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Pulling the Trigger: Evaluating Criminal Gun Laws in a Post-Heller World

NCJ Number
American Criminal Law Review Volume: 49 Issue: 3 Dated: Summer 2012 Pages: 1599-1622
Jeff Golimowski
Date Published
24 pages
This article evaluates criminal gun laws following the U.S. Supreme Court's decision in District of Columbia v. Heller.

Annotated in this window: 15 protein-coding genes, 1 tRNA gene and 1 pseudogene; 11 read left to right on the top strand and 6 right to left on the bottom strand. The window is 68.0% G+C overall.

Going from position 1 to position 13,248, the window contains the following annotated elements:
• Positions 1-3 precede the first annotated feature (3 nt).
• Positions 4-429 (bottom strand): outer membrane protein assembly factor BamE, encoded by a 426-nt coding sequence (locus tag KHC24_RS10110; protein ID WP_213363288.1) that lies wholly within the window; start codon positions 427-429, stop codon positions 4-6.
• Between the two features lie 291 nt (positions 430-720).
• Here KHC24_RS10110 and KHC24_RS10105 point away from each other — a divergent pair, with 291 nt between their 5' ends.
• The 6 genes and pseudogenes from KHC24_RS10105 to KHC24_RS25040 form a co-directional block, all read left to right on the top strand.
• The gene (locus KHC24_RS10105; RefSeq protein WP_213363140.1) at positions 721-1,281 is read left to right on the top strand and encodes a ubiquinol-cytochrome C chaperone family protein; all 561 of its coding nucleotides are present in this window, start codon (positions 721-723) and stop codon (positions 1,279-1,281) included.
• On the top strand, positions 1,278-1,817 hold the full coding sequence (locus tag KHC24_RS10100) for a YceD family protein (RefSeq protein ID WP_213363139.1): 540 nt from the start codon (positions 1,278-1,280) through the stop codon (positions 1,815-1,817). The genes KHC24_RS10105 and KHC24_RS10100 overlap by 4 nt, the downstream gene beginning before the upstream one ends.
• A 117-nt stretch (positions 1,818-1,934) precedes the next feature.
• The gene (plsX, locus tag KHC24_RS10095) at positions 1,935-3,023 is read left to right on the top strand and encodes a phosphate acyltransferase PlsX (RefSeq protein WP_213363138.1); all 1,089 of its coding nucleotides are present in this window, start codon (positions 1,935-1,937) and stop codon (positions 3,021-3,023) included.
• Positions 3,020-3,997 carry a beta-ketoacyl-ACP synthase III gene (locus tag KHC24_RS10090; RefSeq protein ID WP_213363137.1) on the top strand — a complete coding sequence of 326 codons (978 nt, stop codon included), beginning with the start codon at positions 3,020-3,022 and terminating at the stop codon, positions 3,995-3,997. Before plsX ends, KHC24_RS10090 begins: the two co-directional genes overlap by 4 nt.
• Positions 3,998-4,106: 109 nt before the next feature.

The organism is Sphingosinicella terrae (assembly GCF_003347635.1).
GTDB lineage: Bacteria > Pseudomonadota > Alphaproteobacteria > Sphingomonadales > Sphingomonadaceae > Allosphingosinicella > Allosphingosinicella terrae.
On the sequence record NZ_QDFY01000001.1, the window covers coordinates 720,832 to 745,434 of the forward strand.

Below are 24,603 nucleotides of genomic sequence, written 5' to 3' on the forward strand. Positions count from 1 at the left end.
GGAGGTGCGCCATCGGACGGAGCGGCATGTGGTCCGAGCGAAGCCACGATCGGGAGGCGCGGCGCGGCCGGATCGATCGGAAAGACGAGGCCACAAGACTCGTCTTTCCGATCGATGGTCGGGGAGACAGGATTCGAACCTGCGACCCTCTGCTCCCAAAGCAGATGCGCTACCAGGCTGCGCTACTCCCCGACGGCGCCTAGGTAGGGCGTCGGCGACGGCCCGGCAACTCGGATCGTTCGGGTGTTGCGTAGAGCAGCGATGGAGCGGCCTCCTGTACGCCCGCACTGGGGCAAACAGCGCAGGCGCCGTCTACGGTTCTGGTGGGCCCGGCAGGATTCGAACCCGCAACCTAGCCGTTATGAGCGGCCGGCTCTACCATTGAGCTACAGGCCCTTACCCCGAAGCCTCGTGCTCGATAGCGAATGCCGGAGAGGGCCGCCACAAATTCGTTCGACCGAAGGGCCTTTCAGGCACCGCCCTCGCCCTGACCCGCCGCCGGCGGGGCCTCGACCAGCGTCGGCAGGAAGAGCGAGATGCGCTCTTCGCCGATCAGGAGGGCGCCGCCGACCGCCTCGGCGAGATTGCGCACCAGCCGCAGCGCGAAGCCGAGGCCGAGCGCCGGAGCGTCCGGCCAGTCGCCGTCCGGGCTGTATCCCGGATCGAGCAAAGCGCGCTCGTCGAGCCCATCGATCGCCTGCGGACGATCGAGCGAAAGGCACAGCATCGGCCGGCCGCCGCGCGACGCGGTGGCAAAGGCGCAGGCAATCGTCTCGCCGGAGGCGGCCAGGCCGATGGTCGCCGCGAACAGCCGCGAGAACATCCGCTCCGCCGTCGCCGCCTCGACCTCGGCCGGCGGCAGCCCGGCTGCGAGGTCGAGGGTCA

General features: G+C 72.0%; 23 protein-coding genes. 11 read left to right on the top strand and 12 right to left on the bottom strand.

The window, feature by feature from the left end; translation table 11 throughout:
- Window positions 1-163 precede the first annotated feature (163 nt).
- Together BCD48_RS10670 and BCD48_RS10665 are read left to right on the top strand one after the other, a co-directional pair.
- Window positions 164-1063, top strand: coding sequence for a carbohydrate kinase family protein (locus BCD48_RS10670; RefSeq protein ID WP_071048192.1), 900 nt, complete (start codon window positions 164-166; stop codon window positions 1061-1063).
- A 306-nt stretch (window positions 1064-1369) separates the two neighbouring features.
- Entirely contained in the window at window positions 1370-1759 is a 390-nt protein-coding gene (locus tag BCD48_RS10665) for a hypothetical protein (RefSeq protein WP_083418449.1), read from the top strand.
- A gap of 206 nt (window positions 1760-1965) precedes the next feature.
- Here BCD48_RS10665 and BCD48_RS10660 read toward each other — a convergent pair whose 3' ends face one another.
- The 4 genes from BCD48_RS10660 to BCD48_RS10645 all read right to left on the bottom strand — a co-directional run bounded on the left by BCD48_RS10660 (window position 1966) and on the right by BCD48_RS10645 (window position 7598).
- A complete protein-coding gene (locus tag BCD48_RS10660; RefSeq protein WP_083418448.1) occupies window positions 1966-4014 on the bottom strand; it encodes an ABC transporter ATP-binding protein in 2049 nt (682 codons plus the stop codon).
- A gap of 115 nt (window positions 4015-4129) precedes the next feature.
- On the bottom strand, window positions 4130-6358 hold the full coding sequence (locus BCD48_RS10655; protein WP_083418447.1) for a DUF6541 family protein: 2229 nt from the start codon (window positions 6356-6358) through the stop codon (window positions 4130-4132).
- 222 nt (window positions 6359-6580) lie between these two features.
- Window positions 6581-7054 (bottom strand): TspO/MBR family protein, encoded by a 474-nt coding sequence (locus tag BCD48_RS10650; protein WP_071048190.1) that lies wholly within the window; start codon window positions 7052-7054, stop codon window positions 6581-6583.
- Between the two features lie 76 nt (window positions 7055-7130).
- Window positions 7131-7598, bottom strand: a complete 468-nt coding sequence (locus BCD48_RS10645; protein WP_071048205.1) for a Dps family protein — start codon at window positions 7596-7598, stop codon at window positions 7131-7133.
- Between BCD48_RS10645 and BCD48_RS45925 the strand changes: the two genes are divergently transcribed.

This article examines criminal gun laws following the U.S. Supreme Court's decision in District of Columbia v. Heller in which the Court ruled that U.S. citizens have an individual right to possess guns under the second amendment. The article begins with discussion of the background of the case, the limited scope under which the case was brought before the Court, and how the finding in this case allowed for a successful attempt to extend the reasoning of Heller to apply to State judges findings in gun law cases. This successful attempt was the case of McDonald v. City of Chicago. The article also addresses the problems resulting from the Heller decision's lack of clear direction from the Court on how lower courts should interpret local and State gun laws in light of Heller. The author presents an overview of several cases that show how Heller's list of presumptively lawful measures does not always allow for the proper interpretation of the law as it regards the second amendment. The author also presents a framework for making the findings in Heller more explicit. This framework includes identifying the core right of the second amendment, identifying measures that do not address the core right of the second amendment, and strictly scrutinizing local and State gun laws to determine whether the law is the least restrictive way for the government to accomplish its purported goal. The final section of the article use the proposed framework to examine gun laws in relation to domestic violence misdemeanants, guns in public housing projects, and concealed carry permits and laws.